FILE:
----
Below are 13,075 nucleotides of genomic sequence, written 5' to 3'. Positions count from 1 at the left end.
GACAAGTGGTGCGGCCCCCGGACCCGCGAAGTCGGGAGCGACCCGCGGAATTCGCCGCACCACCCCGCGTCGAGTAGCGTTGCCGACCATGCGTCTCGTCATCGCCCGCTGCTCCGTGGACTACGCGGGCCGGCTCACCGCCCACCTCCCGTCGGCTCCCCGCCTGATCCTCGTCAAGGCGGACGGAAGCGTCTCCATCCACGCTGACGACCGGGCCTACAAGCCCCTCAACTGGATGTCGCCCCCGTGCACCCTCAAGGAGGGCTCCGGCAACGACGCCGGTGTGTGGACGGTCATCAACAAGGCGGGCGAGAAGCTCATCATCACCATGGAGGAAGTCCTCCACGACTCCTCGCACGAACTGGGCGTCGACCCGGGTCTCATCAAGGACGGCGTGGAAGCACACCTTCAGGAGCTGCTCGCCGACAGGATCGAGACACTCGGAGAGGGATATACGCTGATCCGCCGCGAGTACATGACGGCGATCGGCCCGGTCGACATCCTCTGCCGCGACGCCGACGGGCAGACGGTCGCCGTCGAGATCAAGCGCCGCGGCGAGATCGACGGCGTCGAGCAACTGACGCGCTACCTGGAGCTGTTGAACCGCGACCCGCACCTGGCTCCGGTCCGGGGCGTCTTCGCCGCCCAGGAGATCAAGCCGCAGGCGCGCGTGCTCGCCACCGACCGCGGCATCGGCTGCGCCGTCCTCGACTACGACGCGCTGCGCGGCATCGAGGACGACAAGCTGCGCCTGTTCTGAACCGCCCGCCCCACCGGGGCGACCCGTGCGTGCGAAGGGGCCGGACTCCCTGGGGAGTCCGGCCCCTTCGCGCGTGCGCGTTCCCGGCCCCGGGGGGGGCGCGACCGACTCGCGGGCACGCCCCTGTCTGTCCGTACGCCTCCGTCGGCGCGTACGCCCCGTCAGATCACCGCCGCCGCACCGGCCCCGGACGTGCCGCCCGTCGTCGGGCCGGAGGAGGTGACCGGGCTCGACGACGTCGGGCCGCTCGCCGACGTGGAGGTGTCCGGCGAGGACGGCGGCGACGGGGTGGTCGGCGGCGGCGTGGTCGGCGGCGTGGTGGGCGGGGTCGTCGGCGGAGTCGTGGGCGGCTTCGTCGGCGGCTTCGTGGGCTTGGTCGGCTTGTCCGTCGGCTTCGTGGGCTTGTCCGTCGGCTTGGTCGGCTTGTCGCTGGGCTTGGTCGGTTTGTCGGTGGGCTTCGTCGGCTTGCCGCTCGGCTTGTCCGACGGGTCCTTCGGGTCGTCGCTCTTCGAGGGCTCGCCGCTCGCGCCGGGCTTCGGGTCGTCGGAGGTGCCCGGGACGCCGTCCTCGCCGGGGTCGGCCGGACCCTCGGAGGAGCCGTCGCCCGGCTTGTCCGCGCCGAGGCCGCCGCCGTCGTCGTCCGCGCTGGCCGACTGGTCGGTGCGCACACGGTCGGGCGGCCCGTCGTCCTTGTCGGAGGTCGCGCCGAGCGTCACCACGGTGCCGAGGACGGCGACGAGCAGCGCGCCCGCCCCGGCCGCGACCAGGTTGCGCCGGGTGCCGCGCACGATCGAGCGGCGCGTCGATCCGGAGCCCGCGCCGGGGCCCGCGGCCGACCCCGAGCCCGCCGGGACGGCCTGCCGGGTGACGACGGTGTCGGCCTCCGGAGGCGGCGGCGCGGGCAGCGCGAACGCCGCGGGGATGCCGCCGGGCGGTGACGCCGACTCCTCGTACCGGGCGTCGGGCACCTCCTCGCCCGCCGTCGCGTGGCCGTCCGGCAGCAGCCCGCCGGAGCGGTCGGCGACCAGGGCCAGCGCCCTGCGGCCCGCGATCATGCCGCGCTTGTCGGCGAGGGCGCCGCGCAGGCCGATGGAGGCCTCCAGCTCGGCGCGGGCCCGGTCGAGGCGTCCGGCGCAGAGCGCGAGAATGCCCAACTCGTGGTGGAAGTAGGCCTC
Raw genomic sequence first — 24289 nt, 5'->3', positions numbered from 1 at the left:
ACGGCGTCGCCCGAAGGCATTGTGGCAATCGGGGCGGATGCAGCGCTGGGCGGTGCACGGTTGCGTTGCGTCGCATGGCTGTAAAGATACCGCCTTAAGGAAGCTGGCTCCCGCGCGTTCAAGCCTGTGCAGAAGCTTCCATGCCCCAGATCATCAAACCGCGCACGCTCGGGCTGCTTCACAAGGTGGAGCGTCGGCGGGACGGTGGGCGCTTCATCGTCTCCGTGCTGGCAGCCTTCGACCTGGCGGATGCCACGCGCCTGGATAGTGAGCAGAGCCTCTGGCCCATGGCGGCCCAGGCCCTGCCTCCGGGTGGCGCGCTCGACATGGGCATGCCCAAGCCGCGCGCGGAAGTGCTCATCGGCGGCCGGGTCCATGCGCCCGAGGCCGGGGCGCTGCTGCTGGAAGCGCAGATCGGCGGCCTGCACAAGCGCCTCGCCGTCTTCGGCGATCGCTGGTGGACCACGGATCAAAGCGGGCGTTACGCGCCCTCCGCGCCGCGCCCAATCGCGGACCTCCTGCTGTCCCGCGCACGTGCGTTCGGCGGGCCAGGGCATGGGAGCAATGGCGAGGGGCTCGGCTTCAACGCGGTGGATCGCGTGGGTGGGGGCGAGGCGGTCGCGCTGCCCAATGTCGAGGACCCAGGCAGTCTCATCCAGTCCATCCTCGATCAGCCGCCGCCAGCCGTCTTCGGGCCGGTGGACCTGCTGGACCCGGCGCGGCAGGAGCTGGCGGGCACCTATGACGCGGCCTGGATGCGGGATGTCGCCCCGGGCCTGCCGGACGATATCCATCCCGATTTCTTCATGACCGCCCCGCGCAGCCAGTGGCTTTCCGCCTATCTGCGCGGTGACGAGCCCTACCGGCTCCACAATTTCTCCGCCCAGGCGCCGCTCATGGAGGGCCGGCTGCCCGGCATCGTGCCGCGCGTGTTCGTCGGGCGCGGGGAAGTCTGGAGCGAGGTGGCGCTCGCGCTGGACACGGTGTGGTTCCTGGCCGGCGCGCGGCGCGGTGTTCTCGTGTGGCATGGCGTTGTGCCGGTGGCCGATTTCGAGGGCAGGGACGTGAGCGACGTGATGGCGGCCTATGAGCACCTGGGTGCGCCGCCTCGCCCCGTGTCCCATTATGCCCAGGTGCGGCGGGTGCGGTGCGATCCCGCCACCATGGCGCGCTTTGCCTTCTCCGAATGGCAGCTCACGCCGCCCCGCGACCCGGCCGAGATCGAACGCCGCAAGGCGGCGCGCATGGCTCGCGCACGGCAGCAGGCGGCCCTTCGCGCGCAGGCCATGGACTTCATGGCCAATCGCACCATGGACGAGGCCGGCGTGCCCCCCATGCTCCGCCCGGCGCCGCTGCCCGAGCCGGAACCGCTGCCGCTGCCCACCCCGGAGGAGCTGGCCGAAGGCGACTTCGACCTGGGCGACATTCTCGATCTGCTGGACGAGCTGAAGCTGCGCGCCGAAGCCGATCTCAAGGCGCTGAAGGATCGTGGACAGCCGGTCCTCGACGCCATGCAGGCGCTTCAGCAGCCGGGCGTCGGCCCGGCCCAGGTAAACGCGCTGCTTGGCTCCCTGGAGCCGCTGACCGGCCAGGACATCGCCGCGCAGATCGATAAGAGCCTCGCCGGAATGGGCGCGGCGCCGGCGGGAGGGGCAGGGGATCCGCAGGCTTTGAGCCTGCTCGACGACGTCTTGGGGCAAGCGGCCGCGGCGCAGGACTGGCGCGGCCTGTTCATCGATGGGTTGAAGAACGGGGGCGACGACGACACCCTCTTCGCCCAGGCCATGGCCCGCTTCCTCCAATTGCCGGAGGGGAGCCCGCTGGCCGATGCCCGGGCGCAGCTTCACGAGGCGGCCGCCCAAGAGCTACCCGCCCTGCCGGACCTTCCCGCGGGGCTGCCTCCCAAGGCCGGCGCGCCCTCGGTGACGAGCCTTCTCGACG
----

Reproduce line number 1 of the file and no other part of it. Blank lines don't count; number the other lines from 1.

Below are 13,075 nucleotides of genomic sequence, written 5' to 3'. Positions count from 1 at the left end.